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July 8, 2020

Attenuated Psychosis Syndrome or Pharmacologically Attenuated First-Episode Psychosis?An Undesirably Widespread Confounder

Author Affiliations
  • 1Section of Psychiatry, Clinical Psychology and Rehabilitation, Department of Medicine, University of Perugia, Perugia, Italy
  • 2Center for Translational, Phenomenological and Developmental Psychopathology, Perugia University Hospital, Perugia, Italy
  • 3Pathological Addiction, Child and Adolescent Neuropsychiatry Service, Department of Mental Health, Azienda Unità Sanitaria Locale-IRCCS di Reggio Emilia, Reggio Emilia, Italy
  • 4Centro Medico “Genneruxi,” Cagliari, Italy
  • 5Center of Liaison Psychiatry and Psychosomatics, University Hospital, University of Cagliari, Cagliari, Italy
JAMA Psychiatry. Published online July 8, 2020. doi:10.1001/jamapsychiatry.2020.1634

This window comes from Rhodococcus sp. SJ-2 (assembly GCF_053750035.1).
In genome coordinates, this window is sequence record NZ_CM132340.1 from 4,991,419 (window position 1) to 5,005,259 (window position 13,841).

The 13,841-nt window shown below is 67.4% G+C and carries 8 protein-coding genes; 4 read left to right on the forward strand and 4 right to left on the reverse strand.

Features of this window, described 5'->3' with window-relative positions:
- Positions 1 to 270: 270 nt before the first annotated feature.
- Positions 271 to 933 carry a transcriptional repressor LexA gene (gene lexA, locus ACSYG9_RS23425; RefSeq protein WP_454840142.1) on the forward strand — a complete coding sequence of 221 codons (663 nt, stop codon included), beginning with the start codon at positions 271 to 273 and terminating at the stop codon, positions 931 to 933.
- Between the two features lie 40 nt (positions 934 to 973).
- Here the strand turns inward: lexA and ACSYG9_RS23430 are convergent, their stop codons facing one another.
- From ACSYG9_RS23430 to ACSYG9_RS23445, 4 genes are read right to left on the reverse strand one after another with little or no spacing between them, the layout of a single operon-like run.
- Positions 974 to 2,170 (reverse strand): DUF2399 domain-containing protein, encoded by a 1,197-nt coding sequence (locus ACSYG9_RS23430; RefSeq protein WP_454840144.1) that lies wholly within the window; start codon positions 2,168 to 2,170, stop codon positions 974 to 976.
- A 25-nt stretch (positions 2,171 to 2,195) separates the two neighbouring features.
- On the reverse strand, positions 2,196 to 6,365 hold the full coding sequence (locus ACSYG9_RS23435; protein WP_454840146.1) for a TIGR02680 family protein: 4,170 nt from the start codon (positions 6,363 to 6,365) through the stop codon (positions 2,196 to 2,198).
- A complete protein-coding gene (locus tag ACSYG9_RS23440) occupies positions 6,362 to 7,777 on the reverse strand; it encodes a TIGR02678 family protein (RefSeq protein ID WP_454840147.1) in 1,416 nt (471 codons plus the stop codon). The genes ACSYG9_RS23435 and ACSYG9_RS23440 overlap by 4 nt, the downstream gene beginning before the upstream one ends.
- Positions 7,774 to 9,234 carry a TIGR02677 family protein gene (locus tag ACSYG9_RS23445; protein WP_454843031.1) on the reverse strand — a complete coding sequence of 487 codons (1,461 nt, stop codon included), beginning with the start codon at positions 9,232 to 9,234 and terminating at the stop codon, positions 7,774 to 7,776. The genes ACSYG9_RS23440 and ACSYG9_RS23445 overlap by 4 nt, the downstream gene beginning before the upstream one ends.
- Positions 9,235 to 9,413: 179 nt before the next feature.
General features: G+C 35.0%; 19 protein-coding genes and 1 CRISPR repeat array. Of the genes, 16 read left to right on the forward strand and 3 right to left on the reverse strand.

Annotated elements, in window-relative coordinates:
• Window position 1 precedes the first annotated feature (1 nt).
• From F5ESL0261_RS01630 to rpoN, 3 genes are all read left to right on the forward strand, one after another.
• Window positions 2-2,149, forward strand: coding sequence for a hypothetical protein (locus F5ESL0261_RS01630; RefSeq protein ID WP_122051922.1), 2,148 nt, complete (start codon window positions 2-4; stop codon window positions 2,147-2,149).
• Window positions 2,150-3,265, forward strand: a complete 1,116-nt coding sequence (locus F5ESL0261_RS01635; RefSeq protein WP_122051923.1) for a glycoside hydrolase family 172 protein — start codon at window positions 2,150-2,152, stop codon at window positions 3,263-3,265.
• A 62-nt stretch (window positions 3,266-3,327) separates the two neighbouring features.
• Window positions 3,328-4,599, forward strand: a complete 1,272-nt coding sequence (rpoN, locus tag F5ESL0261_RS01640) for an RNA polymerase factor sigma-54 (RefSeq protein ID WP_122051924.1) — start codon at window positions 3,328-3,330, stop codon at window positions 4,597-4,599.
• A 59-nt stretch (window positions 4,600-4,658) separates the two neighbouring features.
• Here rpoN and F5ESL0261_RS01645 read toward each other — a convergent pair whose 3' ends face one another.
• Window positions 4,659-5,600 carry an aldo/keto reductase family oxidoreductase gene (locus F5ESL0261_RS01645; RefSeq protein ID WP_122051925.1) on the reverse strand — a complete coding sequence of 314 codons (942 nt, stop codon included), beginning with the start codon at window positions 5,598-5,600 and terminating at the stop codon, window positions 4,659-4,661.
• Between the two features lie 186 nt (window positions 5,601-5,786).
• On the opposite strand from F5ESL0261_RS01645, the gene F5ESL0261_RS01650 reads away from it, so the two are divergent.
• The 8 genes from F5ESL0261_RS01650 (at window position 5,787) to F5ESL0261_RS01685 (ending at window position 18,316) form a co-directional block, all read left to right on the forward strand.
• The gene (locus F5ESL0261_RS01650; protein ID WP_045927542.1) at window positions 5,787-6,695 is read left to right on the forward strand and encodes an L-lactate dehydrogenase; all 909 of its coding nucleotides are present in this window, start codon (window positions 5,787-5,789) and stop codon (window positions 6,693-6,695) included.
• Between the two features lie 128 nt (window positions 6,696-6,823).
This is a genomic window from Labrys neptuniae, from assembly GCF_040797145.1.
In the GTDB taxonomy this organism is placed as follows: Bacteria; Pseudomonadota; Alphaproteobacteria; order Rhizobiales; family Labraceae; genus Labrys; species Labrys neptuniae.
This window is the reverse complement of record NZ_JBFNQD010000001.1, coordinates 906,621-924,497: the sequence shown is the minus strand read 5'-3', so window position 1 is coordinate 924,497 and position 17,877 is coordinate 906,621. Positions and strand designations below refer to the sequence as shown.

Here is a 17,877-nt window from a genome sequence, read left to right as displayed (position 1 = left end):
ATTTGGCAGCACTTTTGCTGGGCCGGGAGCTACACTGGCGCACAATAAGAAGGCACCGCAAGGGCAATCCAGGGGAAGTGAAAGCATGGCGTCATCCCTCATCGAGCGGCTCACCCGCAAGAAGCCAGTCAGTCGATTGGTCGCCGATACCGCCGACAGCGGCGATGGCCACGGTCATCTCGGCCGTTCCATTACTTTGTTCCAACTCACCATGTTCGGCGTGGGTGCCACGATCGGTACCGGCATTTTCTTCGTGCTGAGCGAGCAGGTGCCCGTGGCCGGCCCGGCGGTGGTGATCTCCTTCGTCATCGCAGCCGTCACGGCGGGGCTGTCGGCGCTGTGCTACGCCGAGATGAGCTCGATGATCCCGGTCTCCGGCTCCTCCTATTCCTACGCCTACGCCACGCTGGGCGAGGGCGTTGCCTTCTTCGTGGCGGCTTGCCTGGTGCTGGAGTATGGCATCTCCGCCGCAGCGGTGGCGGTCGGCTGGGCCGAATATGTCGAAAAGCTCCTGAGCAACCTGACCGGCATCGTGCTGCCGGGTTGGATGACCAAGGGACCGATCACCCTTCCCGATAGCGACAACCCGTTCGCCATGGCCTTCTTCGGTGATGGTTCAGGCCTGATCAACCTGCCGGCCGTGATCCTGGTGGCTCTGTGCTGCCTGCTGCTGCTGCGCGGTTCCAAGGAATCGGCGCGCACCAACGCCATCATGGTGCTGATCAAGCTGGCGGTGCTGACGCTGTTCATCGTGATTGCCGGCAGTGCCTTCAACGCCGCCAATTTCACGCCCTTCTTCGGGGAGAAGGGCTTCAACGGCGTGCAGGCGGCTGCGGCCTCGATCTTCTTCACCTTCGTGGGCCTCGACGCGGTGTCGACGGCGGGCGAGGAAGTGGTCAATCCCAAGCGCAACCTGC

Preempting the risk of transition of a subclinical liability into a full-blown disorder is a central tenet of preventive medicine. In psychiatry, although incipient psychosis may be difficult to detect, this strategic goal has inspired and given momentum to the breadth of prodromal/ultrahigh risk (UHR) research and its clinical translations. Such a research stream has in turn tangibly contributed to an overarching, prevention-oriented re-envisioning of the field of clinical psychiatry.1 Indeed, with the ultimate aim of reducing chronicity and attenuating the burden of its consequences, the timely identification of individuals at high risk of developing psychosis has become a catalyst for developmentally oriented understanding of illness trajectories, personalized risk prediction, and service innovation.2 In this perspective, the meta-analysis by Salazar de Pablo and colleagues3 provides an important, timely overview of the validity of DSM-5 attenuated psychosis syndrome (APS) as well as an interesting photograph of some major blind spots in the field.

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